It’s a strong signal. Germany, the world’s fourth power, has authorized the delivery of “Guepard” type tanks to Ukraine. A real turning point in the cautious – even cautious – foreign policy adopted hitherto by Chancellor Olaf Scholz. This delivery of heavy weapons was announced on Tuesday, when some forty countries gathered at the base of Ramstein (west of German territory), at the invitation of the United States, to discuss the strengthening of the defense of Ukraine. But why was Germany so late in sending heavy artillery? And, above all, why did Olaf Scholz turn around? Elements of answers with Paul Maurice, researcher in the study committee for Franco-German relations at the French Institute for International Relations (Ifri).
Why did Olaf Scholz take so long to involve Germany in the war in Ukraine?
“It is important to specify that Germany delivered arms to Ukraine from the first days of the conflict”, inducts Paul Maurice. Indeed, as early as February 27, the German government announced the creation of a special fund of 100 billion euros to bring the Bundeswehr (national army of the Federal Republic of Germany) up to standard. An upgrade also allowed Germany to comply with the NATO rule that requires 2% of GDP to be spent on defence. However, the weapons delivered since that day to Ukraine were not heavy weapons and not the best either, according to our Ifri researcher: “Until now Germany has emptied its arms stocks a little , in particular those of the former GDR”.
The official reason? “For political but above all historical reasons, Germany has the principle of not sending lethal equipment to conflict zones where its weapons would contribute to a form of instability, explains Paul Maurice. Which is a paradox if you look closely, because Germany is one of the largest arms exporters in the world. »
Has the Social Democratic Chancellor finally given in to international pressure?
With the stalemate in the conflict, the allies and especially the United States very quickly expected more from Germany. “By more, of course, is meant the delivery of heavier and more offensive weapons in order to ensure a defeat or at least a less clear victory for Russia”, analyzes Paul Maurice. In particular, the Americans have supplied nearly five billion dollars (4.7 billion euros) in military equipment to Ukraine since the start of the conflict, so expectations on the fourth largest arms producer in the world were becoming pressing. .
But beyond the international scene, it is in the heart of his own country that Scholz’s policy has been debated. “Even within its majority, voices were in favor of the delivery of offensive equipment”, reminds the expert to 20 minutes. Even more surprisingly, the German Green Party has also positioned itself in this direction: “Which is particularly surprising for a party with a pacifist tradition. »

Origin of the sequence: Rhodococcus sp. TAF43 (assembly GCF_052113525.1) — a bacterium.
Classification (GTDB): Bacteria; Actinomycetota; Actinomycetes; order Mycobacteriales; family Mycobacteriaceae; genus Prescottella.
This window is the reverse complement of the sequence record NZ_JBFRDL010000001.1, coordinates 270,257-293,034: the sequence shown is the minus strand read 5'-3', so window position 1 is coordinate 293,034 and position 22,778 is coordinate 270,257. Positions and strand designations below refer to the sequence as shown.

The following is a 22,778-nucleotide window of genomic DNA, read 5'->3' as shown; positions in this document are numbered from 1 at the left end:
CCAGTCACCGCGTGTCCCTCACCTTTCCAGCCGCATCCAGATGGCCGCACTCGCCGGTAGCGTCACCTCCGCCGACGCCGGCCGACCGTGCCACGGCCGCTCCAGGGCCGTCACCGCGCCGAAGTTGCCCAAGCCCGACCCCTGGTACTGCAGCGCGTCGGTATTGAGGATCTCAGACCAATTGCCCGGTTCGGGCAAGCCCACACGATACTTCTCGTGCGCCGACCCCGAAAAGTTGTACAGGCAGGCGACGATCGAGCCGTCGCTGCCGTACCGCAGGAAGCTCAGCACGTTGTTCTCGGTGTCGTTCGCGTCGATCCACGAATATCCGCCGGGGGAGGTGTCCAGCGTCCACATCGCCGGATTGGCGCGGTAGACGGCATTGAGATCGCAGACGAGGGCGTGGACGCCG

Is the policy of the German head of state too favorable to Russia?
The question of the connections of the Social Democrats (SPD), of which the Chancellor is a member, with the Russian power quickly made its appearance in Germany, as in all Western countries. “Since the beginning of the war in Ukraine, the German SPD has been strongly criticized for its ambivalent attitude towards the Kremlin”, explains Paul Maurice. In the most media cases, we obviously find that of the former German chancellor Gerhard Schröder. “The latter, who is still a member of the supervisory board of Gazprom, is strongly decried in the German press”, explains our expert. More recently, the German Federal President, Frank-Walter Steinmeier, for his part was banned from visiting Ukraine, deemed too close to President Vladimir Putin. Finally, according to the researcher at Ifri, “Zigmar Gabriel, chancellor under Angela Merkel, outright published a column accusing the Ukrainians of mistreating the Germans”.
Acquaintances that Olaf Scholz finally swept away from an interview. “There are falsified and slanderous presentations of the European and Russian policy of the SPD, that annoys me,” said the Chancellor in an interview with the Spiegel on April 22. According to Paul Maurice, if the various reasons cited above partly explain Germany’s reluctance in its commitment to Ukraine, there is yet another explanation: “Olaf Scholz is quite simply afraid of being considered belligerent and to be the first, with the provision of its state-of-the-art military equipment, to actually envisage a Third World War. »